Anyone holding mainland Chinese shares has a wide smile on their face after the first quarter of this year. The Shanghai and Shenzhen markets have been the strongest performers in the world. The CSI 300 is up 33.6% in 2019 after Wednesday trade.
You'd think all those trade tensions would be long gone. But they persist, and not a lot has yet been resolved on that front. Chinese stocks are actually out of whack with the reality on the ground.
Investors also aren't quite so cheery elsewhere in North Asia, where many nations share similar industries. The longer-term fallout from the trade wars is having worse effect elsewhere in Asia than in the Middle Kingdom.
Malaysia's trade minister, Darell Leiking, has told the United States and China to "stop thinking only of themselves," and to feel a greater sense of "global responsibility," in an interview with the Financial Times. He has an excellent point.
The downdraft is heaviest in the tech-driven markets of South Korea and Taiwan. They're among the region's poorest performers. Seoul stocks are up just 7.9% in 2019, with the prospect of profits getting worse rather than better.
Taiwan's Taiex index is up a sunnier 12.0%. But with an equally export-driven economy, the stock market looks to trade figures for guidance. And it doesn't look good.
Japanese stocks have also underperformed. Although they're advancing in 2019, it's a sneak attack that's occurring under the radar. Japan's Topix has progressed 8.6% year to date, with one-third of those gains coming in the first week alone, when pension fund money starts hitting the markets.
The China-U.S. trade war has an impact well beyond higher tariffs on U.S. beef or Chinese smartphones. With consumers feeling apprehensive, and businesses waiting to see, Chinese imports have descended across the board, in virtually every category. That's causing pain in China's trading partners here in my part of the world.
Asia's trade cycle turned in late 2018, and has continued south, Standard & Poor's notes in its report Tougher Trade Winds Through 2019, which made its way into my inbox today. Those downturns normally extend for a couple of years, or longer, meaning this slowing should extend through 2019 and beyond.
That doesn't mean Asia is heading into recession. But gains will be eked out, just not strong. Even if China does resolve its beefs with Trump -- and that's an "IF" as tall as the Taipei 101 skyscraper -- trade supply chains are already crunching with the impact. It will take a long time to sort those back out.
For instance, should the United States begin exporting more energy to China, as seems one likely outcome of these talks, other nations such as Australia that are now supplying liquefied natural gas to China will suffer by equal measure. Global net demand may not change. But the ways those supply chains link and connect will have to adjust. That takes time, effort and money.
Markets in South Korea and Taiwan look particularly vulnerable because trade in electronics is particularly poor right now. They suffer from the trade wars and from slackening demand from the eurozone and North America. Shipments have been slowing and inventories are backing up. That overstock is going to take time to clear.
It's these factors that are causing folks like the Asia economics team at S&P to reduce their forecasts for Asian economic expansion. They've just adjusted that down another notch, to 5.2%, from a previous forecast of 5.3% and an actual rate of 5.4% in 2018.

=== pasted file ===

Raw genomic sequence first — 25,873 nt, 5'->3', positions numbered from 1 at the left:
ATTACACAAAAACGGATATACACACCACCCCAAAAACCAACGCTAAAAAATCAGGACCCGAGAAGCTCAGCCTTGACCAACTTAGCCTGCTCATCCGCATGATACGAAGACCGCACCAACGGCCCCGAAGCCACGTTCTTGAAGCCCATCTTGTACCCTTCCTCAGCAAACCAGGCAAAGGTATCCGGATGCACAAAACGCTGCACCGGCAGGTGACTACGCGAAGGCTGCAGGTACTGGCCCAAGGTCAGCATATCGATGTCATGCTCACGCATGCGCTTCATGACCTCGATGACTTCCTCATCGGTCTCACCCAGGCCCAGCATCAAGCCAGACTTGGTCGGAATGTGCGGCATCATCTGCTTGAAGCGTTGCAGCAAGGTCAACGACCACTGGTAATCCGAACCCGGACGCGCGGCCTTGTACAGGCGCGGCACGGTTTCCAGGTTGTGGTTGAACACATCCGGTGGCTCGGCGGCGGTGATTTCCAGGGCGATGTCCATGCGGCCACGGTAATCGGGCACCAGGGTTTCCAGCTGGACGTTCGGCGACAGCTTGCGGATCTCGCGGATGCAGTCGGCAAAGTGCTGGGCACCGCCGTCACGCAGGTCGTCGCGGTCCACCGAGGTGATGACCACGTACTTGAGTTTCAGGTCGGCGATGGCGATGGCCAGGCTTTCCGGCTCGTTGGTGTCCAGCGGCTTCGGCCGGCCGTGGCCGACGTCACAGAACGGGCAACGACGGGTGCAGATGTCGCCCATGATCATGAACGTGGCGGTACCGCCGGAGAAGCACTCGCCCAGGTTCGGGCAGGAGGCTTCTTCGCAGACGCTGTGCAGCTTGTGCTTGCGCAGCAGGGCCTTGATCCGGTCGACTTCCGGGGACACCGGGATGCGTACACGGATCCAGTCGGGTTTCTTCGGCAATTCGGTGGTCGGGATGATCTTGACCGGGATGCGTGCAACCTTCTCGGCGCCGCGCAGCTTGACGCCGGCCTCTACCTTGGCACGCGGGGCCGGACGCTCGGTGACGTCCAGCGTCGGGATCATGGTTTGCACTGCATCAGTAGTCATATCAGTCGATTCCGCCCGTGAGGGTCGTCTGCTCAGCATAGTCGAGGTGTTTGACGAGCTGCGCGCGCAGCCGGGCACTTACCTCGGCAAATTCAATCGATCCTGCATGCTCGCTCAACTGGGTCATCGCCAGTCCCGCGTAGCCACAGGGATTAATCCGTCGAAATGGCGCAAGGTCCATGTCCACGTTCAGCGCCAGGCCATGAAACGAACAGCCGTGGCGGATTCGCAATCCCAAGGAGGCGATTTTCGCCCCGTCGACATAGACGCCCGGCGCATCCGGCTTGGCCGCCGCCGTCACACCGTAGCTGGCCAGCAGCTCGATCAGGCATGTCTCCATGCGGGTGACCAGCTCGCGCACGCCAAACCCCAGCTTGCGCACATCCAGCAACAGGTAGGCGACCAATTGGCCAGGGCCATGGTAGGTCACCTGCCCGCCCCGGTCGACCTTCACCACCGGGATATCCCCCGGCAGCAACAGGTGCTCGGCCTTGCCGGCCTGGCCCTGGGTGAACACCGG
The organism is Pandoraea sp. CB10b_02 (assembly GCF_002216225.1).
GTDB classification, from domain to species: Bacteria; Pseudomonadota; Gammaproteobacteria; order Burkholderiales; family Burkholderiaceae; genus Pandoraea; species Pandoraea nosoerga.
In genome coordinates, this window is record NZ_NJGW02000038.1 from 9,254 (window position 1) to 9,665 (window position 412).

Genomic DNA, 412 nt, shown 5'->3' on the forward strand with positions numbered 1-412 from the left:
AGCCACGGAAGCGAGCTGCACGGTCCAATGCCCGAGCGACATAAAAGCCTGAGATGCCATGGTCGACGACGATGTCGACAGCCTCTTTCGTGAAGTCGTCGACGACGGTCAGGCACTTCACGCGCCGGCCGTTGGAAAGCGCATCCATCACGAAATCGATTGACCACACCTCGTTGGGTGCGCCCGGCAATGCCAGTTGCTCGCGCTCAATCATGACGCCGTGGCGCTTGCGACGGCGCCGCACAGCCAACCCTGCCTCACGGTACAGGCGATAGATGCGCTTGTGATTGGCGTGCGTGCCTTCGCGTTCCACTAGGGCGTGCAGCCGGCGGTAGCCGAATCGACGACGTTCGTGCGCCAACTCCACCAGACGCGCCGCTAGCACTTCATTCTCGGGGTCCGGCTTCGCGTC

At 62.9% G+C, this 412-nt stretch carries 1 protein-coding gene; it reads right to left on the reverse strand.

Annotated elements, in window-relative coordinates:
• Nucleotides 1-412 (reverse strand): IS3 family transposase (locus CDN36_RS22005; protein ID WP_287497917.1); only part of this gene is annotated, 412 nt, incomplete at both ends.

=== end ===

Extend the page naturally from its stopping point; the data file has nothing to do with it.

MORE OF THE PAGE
Small steps perhaps, but the downward direction is clear. Chinese growth will certainly fall within its pre-mandated "estimate" of 6.0% to 6.5%. Both S&P and the World Bank peg the rate for this year at 6.2%. That's still one of the highest rates in the world.
But look at Australia, South Korea and Taiwan. All counting on shipments to China for a hefty share of overseas sales, they are looking at growth of just 2.5% (Australia), 2.4% (South Korea) and 2.3% (Taiwan) for this year, S&P foresees.
"Weak external prospects cloud the outlook" for smoggy Seoul, which is blaming its pollution problems on China, and should with its economic woes as well. Taiwan is trending down thanks to trade weakness, the rise in backed-up electronics shipments in Taipei warehouses, and the consequent lackluster interest in capital investment.
Vietnam has escaped Asia's electronics cycles before, with factories opening where there were none, providing the growth from a zero base. The county's economy has been driven by this kind of foreign direct investment, as well as strong growth in domestic consumption.
S&P warns that it will be immune to the international electronics cycle no more. Weak global electronics demand "will be a key headwind this year," the ratings agency says, "moderating from last year's stellar pace."
The good news is that household consumption growth remains strong in Vietnam, and elsewhere in Asia. This provides a "key backstop for the economy" in Saigon and Hanoi, S&P says.
Korea, Taiwan and Thailand all have persistently low inflation, and interest rates are also low. Those three economies will be looking to stave off deflation this year, and don't have a lot of options if domestic consumption doesn't hold up.
Asia, outside China, is going to have to stand on its own two feet while China and the United States get their complicated dance partnership sorted out.
"Tougher trade winds will mean that the region will have to rely more on domestic demand to lift growth back toward potential," S&P's team, led by Asia Pacific chief economist Shaun Roche, conclude.